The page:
China November Loans Slow But Economic Recovery on Track

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China's banks lent more slowly than markets expected in November while the pace of total financing eased, but analysts said the economy remains on track for a modest recovery due to accommodative polices.

Chinese banks extended 522.9 billion yuan ($83.73 billion) of new local currency loans in November, the central bank said on Tuesday, missing market expectations of 550 billion yuan.

The November new loan data - released on the People's Bank of China on its website - implies total lending is on course to exceed 8.5 trillion yuan in 2012, up from 7.47 trillion in 2011.

China's top leaders have pledged to continue policy fine-tuning in 2013 to ensure stable economic growth.

"We think the monetary policy is still loose, and (authorities) will maintain the current loose stance for the next several months. That is strong enough to keep the economic recovery on track," said Zhang Zhiwei, China economist at Nomura in Hong Kong.

"We don't think the government needs to cut interest rates. Most likely they will just keep the ongoing credit loosening."

The modest credit data followed data on Monday that showed exports growth slowed sharply to a much lower than expected 2.9 percent in November, underscoring the global headwinds dragging on an economy which is showing otherwise solid signs of a pick up in domestic activity.

(Read more: China's Exports Disappoint, but Won't Derail Recovery)

Data at the weekend showed both industrial output and retail sales rose in November at their fastest annual pace in eight months, reinforcing the view that growth in the world's second-biggest economy is finally picking up after a long slide.

China's annual economic growth dipped to 7.4 percent in the third quarter, its weakest pace since the first quarter of 2009 when China was reeling from the global financial crisis.

Growth is expected to pick up in the fourth quarter following a raft of measures, including two interest rate cuts this year, reductions in bank reserve requirements and faster approvals for infrastructure projects.


China's total social financing aggregate, a broad measure of liquidity in the economy, stood at 1.14 trillion yuan in November, down from 1.29 trillion yuan in October, the People's Bank of China said.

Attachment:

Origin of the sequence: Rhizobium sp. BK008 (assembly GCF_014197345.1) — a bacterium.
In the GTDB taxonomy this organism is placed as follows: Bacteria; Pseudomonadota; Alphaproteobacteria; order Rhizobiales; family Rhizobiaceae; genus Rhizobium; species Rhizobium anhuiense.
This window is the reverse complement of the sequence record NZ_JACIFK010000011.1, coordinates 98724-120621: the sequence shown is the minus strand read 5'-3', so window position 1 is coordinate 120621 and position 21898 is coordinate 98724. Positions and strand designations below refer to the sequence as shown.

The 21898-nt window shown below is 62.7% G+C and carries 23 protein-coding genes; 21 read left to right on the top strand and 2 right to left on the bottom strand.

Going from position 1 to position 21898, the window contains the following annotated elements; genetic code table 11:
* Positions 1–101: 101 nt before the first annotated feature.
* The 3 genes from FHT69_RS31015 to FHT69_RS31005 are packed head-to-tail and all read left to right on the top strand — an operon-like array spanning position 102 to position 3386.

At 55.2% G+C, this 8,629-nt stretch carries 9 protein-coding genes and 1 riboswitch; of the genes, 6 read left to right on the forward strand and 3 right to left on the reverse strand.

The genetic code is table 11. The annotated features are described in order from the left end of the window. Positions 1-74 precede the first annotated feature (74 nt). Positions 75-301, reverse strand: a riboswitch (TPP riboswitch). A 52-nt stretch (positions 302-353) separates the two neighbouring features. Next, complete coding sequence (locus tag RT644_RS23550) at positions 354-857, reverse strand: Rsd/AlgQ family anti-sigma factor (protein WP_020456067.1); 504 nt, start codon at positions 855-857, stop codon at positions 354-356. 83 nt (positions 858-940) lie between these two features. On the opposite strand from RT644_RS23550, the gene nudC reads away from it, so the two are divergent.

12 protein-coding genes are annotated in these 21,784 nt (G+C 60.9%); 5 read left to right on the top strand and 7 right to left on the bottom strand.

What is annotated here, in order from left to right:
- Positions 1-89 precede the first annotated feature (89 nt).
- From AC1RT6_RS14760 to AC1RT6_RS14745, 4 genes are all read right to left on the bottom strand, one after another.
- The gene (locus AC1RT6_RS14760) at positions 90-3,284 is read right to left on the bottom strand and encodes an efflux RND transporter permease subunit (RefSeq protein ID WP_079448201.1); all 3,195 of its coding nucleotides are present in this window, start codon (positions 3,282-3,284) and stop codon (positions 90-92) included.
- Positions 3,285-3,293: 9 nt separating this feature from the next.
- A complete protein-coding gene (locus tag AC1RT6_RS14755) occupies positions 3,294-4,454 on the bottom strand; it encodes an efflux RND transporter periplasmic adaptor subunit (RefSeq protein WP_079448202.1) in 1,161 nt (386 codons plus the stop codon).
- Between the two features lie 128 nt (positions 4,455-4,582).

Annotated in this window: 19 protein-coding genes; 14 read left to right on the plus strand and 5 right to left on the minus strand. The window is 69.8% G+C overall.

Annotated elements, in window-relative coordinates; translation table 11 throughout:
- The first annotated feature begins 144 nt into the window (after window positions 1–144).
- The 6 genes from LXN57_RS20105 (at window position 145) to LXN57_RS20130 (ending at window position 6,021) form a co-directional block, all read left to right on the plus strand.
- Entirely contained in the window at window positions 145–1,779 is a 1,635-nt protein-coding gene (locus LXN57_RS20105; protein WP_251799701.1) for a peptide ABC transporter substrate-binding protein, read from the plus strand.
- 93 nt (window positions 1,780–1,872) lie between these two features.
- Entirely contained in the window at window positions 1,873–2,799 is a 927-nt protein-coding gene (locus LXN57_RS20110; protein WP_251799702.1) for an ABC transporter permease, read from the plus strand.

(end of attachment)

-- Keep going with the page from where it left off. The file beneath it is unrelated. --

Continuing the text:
Total social financing, which covers bank loans, trust loans, bank acceptance bills, corporate bonds and equity financing, is likely to hit a record high this year.

China's central bank is watching its overall social financing aggregate more closely than bank loans as it steers policy and moves ahead with market-based interest rate reforms, a senior central bank official said in November.

New yuan bank loans accounted for only 58.2 percent of the country's total financial aggregate in 2011.

"The new loans figure holds less importance in China's social financing than it used to, so that's not much of a miss. We're still on track for the central bank's target for the full year," said Jacqueline Rong, economist at BNP Paribas in Beijing.

"The total social financing figure, although slightly lower than last month, is still higher than last year. That shows we're still on an accommodative footing."

The PBOC cut interest rates in June and July and has lowered required reserve ratios (RRR) three times since late 2011 to free an estimated 1.2 trillion yuan ($190 billion) for lending as part of a year-long programme of policy fine-tuning.

It has since held off on more aggressive easing, opting instead to pump short-term cash into money markets to ease credit strains, a move analysts say reflects Beijing's concerns about renewed property and inflation risks.